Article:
PAN AMERICAN GAMES : MEN’S BASKETBALL : Younger but Wiser U.S. Settles for Bronze


The United States defeated Cuba, 93-74, Saturday in the bronze-medal game, a warm-up to the main event at the Sports City Coliseum pitting Puerto Rico against Mexico for the men’s basketball championship of the Pan American Games.

But if officials of the Confederation of Pan American Basketball Assns. (COPABA) get their wish, it is unlikely there will be another championship game within the foreseeable future that does not involve the United States.

Tuto Marchan, the Cuban president of COPABA, said Saturday that he will propose at the association’s next meeting in December at Springfield, Mass., that the men’s basketball tournament in future Pan American Games be confined to players 22 and under.


“We’ve just discussed it, but I’ve talked to everybody who votes,” he said. “It’s sure to pass.”

He acknowledged that the change would virtually guarantee that every other country is playing for second place, but he said that it might be the only means of assuring the United States’ continued presence in men’s basketball at the games.

Even with no age limitations, the United States won the gold medal at eight of the first nine Pan American Games. But as the level of play in the sport has improved in other countries, U.S. collegians have been overmatched in some instances against teams with players who are older and more experienced internationally. In the last two Pan American Games, the United States has won silver and bronze medals.

Competing in this tournament with a team of 12 college undergraduates, whose average age was 20, the United States lost in the semifinals Thursday night to a Puerto Rican team that has five players who are professionals in Europe and an average age of 26. Mexico’s team, which lost to Puerto Rico, 77-65, in Saturday’s final, has an average age of 25. The only other team in the 10-team tournament with an average age under 24 was the Bahamas.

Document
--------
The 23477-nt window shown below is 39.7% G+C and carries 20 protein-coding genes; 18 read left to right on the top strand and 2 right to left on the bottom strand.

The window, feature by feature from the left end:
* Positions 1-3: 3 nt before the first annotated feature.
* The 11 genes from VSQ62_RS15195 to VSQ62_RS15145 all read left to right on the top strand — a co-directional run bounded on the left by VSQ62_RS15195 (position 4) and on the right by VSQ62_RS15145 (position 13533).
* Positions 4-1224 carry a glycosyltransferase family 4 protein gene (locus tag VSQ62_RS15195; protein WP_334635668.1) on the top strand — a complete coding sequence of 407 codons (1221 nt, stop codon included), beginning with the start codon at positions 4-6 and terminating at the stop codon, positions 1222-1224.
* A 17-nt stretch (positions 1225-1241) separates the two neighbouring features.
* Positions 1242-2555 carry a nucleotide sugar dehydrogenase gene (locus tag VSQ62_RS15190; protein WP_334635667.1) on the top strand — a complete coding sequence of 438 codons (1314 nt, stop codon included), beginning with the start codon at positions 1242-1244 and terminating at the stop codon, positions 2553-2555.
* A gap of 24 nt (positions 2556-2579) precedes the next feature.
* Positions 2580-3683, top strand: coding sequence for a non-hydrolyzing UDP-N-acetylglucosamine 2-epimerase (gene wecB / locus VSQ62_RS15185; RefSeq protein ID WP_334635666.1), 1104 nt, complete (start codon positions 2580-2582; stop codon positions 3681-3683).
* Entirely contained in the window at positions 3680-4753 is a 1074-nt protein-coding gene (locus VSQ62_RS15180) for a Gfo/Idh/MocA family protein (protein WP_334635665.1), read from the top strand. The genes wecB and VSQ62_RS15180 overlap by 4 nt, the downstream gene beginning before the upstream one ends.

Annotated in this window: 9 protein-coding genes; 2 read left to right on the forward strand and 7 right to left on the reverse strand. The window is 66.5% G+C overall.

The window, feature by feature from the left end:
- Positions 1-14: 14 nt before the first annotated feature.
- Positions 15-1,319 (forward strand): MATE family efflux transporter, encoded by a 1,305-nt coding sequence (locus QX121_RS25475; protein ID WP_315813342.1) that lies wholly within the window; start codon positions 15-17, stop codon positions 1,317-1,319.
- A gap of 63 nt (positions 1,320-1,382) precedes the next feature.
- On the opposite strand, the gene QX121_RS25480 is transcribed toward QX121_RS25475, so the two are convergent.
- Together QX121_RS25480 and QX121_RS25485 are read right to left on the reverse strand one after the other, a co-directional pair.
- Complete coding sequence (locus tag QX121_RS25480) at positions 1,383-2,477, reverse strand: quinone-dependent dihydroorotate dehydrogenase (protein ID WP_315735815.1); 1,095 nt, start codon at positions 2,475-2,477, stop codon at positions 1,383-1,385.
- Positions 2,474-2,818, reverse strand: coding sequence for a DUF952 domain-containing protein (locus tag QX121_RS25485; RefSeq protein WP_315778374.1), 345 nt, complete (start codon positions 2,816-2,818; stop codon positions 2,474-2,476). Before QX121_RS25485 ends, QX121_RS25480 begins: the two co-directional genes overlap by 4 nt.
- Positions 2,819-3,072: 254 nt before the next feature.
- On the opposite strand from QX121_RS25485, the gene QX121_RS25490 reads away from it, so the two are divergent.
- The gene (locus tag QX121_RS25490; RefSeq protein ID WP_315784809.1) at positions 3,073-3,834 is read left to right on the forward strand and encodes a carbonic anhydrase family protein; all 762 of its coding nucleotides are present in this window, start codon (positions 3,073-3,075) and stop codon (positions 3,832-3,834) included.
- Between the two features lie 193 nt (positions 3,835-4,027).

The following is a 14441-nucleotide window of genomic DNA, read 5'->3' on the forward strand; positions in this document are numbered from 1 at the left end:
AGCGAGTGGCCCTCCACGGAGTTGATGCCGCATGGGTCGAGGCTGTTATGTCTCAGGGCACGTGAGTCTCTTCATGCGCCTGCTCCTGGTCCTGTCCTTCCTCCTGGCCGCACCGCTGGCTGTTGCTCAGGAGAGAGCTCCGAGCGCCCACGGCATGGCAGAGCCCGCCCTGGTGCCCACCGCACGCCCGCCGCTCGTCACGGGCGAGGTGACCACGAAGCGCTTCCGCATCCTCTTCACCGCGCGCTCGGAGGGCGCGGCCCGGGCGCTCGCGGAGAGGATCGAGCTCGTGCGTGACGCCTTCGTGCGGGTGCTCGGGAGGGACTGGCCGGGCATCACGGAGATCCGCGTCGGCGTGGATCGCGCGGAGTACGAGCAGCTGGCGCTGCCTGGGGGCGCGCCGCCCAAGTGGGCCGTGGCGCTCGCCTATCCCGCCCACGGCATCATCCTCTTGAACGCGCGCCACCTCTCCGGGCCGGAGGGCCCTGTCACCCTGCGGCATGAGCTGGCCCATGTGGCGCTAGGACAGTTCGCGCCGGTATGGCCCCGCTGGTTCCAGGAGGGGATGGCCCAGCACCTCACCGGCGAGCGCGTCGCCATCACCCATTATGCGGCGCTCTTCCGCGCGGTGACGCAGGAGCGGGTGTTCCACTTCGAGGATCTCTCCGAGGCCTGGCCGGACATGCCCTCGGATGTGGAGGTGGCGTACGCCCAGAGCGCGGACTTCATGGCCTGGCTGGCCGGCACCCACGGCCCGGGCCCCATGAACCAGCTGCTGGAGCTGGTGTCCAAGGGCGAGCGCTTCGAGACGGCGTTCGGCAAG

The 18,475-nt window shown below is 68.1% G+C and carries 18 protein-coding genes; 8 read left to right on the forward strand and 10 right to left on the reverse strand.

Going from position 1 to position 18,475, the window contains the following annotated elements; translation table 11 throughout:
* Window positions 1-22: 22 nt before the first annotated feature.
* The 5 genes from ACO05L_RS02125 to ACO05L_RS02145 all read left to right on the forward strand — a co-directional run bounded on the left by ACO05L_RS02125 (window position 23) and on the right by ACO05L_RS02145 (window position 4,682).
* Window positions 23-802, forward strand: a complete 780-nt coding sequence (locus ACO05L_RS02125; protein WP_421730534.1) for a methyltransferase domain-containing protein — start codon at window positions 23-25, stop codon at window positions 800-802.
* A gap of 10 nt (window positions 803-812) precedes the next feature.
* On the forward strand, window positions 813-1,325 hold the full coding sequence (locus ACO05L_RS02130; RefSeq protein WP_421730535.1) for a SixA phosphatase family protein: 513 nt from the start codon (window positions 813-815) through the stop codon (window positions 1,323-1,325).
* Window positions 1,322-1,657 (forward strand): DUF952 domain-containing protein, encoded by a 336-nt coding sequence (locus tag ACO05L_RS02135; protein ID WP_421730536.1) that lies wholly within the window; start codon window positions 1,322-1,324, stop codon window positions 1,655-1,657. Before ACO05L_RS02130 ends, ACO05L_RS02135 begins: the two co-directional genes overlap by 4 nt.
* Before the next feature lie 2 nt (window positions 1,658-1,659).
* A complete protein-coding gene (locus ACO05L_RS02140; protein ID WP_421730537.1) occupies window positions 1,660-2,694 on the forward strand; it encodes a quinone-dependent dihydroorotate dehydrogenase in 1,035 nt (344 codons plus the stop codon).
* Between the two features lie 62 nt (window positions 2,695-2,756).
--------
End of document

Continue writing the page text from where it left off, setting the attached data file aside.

The U.S. coach here, Gene Keady of Purdue, said he would welcome the change.

“Because of the level of their players’ experience, some of these countries, in some ways, have gone around our college players,” he said. “If it becomes a 22-and-under tournament, I don’t think they can stay with us. That would be more fair to our players.”

But Bill Wall, executive director of USA Basketball, said he might favor the elimination of men’s basketball from the Pan American Games and the formation of a separate tournament for COPABA teams.


NBA players are eligible for the Pan American Games, as they are for the World Championships and the Olympic Games, but USA Basketball used only collegians here because it recognized the difficulty, if not the impossibility, of persuading U.S. professionals to play in the Pan American Games.

“In four or five years, I’d put the players we have here against anybody because they’re that talented,” said Tom McGrath, USA Basketball’s assistant executive director. “But right now, they’re limited in experience.”

They gained some Saturday when they played Cuba before its boisterous home fans for the second time in two weeks. The United States won the tournament opener by four points over the Cubans, and while this was a more convincing victory, it was no day at Varadero Beach.

Tempers flared early and often. In an attempt to keep the game under control, the referees sent the teams to the line for 71 free throws. Five players fouled out.

After being involved in confrontations under the basket a couple of times in the first 20 minutes, Stanford center Adam Keefe, who is from Irvine, and Cuba’s appropriately named Noangel Luaces carried their differences into the tunnel leading to the locker rooms at halftime.

According to witnesses, Keefe said something to Luaces, who slapped him. Michigan State’s Mike Peplowski shoved Luaces before security guards separated them.


“Adam and that guy were discussing cooking recipes, discussing the best way to make hamburgers,” Peplowski joked. “One of them thought a charcoal fire would be best, and one thought a wood fire would be best.

“Nah, that guy got (angry) and pushed Adam. I had to push him back. That guy had it coming to him. You can’t just stand there and become a human punching bag.”

Keefe could not be reached for comment after being selected for random drug testing.

There were no more incidents until late in the game, when Cuba’s Angel Caballero undercut Maryland’s Walt Williams on a dunk. Williams fell hard, but was uninjured.

“I’m surprised there wasn’t a fight,” said UCLA’s Tracy Murray, who matched Williams’ 15 points to lead the United States before fouling out. “I was up and ready to go.”

As for the game, Cuba, after trailing by 17 points late in the first half, rallied to within two points of the United States with 13:40 remaining but could never catch up. The end was ugly as Cuba didn’t score in the final 6:35.

“Playing for third place was hard to swallow and hard to chew on,” Peplowski said. “Any time you play for the United States in any sport, anything less than a gold medal is sub-par. No athlete wants to play for third place.”


But given no other alternative, the U.S. team played hard for the bronze medal.

“We wanted to go home with something around our necks,” Duke’s Grant Hill said.